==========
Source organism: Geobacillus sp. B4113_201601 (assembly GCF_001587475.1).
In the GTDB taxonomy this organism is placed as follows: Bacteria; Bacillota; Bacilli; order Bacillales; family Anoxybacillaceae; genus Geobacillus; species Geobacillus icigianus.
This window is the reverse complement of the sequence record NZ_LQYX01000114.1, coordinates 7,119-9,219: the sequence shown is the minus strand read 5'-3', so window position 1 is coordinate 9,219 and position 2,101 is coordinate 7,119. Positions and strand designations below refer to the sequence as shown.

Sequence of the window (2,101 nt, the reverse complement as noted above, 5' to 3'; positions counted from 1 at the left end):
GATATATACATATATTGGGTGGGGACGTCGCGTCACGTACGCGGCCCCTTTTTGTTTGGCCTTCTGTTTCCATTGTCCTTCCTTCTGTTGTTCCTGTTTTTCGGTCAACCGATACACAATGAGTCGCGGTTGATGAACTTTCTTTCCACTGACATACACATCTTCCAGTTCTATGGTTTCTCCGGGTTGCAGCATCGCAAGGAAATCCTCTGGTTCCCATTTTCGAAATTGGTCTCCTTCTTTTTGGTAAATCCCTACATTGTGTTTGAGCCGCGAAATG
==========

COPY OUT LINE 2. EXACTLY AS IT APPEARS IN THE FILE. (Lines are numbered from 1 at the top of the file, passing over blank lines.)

In the GTDB taxonomy this organism is placed as follows: Bacteria; Bacillota; Bacilli; order Bacillales; family Anoxybacillaceae; genus Geobacillus; species Geobacillus icigianus.